President Freeman Speaks on Term Changes and More on University Goals – Northern Star

Freeman spoke to the Northern Star about plans related to tenure, student mental health, enrollment, Braven, Greek Life and an ambassador program for international students.

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Sean Reed

NIU President Lisa Freeman (center) discusses student involvement in Greek life at NIU with Joe King, Associate Director for Institutional Communications, during their meeting with the Northern Star Monday at her Altgeld Hall office. (Sean Reed | North Star)

DeKALB – NIU President Lisa Freeman’s university goals, against which the Board of Trustees will evaluate their performance in late 2023, spoke of future standards — including expanding tenure criteria.

“I think we think some of the policies are outdated and maybe overly rigid because the world has changed,” Freeman said.

The NIU intends to revise its definition of scholarship to make it broader, which would open the tenure to more employees with cross-departmental studies.

In the future, tenure could be offered beyond departments and universities.

“We are also looking to explore tenure houses outside of academic departments, in facilities such as centers,” Freeman said. “Other universities do that. It’s something NIU hasn’t done, but I think we should consider it — and so should many of our faculty leaders and leadership team members.”


Two street signs for Hillcrest Drive and Blackhawk Road stand on Greek Row in the North Annie Glidden neighborhood of DeKalb on an overcast day. (Sean Reed | North Star)

NIU will partner with JED Campus, a nonprofit organization that assesses student mental health needs and recommends plans to the university.

“JED is a collaboration of higher education institutions that has a methodology to assess where you are and help you plan and implement programs that serve your students, and then create an ongoing cycle of assessment revision, to make sure you have a sustainable mental health ecosystem,” Freeman said.

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A collaboration with JED would be a 4 year program. The first year of the nonprofit would be to evaluate the NIU’s mental health resources. In the second and third years it would implement recommendations, and in the fourth year it would assess and discuss the longevity of the NIU’s plans.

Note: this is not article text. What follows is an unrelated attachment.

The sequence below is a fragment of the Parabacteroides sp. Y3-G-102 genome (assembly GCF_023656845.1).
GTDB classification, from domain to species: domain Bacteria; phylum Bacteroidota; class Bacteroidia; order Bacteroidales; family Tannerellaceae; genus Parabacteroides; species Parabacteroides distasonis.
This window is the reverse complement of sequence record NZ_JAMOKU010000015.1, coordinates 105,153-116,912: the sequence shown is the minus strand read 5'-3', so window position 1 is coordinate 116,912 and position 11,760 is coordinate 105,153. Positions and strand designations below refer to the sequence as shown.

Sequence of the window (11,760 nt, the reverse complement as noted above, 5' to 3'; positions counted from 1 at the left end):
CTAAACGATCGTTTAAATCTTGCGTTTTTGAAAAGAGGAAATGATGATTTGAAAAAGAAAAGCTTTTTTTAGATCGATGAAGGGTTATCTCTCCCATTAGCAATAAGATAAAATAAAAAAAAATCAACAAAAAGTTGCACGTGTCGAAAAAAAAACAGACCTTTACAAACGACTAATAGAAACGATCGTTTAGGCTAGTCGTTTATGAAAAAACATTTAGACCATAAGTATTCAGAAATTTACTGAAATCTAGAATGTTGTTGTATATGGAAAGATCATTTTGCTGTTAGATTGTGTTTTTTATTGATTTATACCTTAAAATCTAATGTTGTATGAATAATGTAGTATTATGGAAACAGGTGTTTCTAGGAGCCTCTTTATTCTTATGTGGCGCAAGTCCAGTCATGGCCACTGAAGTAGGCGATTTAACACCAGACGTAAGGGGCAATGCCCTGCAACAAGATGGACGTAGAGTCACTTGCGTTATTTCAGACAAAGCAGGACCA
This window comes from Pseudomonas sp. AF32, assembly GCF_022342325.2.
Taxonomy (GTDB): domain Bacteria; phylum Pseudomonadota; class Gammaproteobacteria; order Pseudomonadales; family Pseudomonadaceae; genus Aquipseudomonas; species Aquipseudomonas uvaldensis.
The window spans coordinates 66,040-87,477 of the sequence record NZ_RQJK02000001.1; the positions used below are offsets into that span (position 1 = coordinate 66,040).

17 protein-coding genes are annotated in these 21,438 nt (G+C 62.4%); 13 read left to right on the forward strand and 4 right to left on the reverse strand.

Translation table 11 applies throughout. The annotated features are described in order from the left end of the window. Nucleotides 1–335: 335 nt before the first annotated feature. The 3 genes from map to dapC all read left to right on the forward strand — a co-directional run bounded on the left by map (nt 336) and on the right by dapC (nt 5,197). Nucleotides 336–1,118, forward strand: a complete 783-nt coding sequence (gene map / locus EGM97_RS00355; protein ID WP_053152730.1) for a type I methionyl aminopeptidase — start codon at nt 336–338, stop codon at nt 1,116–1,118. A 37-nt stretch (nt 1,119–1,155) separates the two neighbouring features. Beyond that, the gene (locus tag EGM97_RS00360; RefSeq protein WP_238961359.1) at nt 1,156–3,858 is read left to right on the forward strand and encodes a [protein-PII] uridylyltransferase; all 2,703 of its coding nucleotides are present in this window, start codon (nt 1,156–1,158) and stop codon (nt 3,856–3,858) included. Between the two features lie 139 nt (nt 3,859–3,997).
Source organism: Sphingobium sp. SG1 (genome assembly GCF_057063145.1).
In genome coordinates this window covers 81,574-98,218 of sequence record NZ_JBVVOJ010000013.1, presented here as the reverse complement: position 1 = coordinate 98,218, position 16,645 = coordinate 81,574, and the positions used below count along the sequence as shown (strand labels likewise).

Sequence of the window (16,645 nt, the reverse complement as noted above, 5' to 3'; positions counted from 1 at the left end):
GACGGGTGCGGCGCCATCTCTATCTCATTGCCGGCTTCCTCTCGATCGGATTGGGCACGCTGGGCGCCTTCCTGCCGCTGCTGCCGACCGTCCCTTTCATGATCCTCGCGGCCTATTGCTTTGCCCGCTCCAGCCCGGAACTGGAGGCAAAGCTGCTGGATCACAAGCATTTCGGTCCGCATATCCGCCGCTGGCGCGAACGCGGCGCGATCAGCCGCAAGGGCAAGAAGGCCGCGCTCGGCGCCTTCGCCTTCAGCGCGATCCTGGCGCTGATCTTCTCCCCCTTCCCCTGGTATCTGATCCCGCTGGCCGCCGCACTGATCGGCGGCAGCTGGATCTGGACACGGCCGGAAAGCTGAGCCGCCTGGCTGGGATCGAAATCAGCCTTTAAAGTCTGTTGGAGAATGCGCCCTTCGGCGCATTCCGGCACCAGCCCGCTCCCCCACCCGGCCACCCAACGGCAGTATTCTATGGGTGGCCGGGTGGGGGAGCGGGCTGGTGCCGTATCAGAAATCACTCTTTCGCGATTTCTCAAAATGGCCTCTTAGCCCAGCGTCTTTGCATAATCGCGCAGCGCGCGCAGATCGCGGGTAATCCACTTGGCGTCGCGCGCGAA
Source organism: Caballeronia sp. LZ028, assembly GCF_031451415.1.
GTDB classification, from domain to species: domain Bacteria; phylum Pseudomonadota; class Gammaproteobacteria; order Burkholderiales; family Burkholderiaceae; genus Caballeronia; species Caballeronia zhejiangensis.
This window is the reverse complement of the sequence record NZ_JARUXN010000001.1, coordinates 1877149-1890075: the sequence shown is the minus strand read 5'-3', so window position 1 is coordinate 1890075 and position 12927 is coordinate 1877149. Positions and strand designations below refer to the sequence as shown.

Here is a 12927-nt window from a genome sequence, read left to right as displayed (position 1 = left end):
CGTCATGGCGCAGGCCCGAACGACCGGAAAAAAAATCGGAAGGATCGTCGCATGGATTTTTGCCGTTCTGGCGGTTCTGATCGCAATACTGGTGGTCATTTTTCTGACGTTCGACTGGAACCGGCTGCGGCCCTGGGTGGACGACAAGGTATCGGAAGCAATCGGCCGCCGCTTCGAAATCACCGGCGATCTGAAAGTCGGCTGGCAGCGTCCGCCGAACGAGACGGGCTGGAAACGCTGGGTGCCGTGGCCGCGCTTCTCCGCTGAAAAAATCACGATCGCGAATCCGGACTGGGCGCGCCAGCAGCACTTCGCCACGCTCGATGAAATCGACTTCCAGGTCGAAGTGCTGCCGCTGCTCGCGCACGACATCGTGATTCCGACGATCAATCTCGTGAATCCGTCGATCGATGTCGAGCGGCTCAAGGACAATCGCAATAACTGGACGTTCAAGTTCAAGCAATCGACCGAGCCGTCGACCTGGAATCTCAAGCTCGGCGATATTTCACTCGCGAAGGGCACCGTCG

Freeman’s university goals outline a “target range” that enrollment should achieve in order for it to meet the standards agreed upon by the Board of Trustees.

If enrollment for the 2023-2024 academic year was below 15,360 students, Freeman would “not live up to expectations.” If enrollment is between 15,360 and 15,570 students, Freeman would meet expectations, a difference of 210 students.

16,549 students were enrolled for the fall semester of 2022.

“If we’re talking about our enrollment target range … as a starting point, if everything was like last year, that would be the number,” Freeman said.

The NIU also intends to bring more students into classes taught online by Braven Inc. NIU paid an estimated $2.3 million for a contract with Braven, according to online purchase records.

UNIV 301, Braven’s course at NIU, has enrolled 162 students this semester (end of 2022-2023 academic year). Freeman’s goals outline a goal of 700-850 students enrolling on the course in the 2023-2024 academic year.

“It’s a scale-up, but I think it’s doable,” Freeman said. “I think it will take some effort and we are taking steps to increase enrollment. I think the first obstacle was that we started recruiting for Braven late this fall and no one had the experience to know if it would be valuable.

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Freeman spoke about NIU’s thought process behind the creation of the Greek Life Revitalization Task Force in September 2021, which released its proposal report in November. The task force recommended ways to increase recruitment, solve housing problems, and promote a sense of community.

The entrance to NIU Counseling and Counseling Services, Peters Campus Life Building, Room 200. (Sean Reed | Northern Star)

“Greek life does that for many students, connecting them to university, to their fellow students, to aspirations around academic success and philanthropy and being part of a community – and that’s why we support Greek life,” Freeman said. “We’re almost unusual these days when we run into Greek life when other campuses run away from some things that aren’t necessarily essential to Greek life but are often associated with Greek life, like alcohol abuse for example. “


Her university goals outline an ambassador program for international students to be drafted by June 2023.

“We’ve heard from our international students, many but not all of whom are graduate students, that just having more peer mentoring and connections, as well as connections to faculty from their area with international experience, would help them,” Freeman said.

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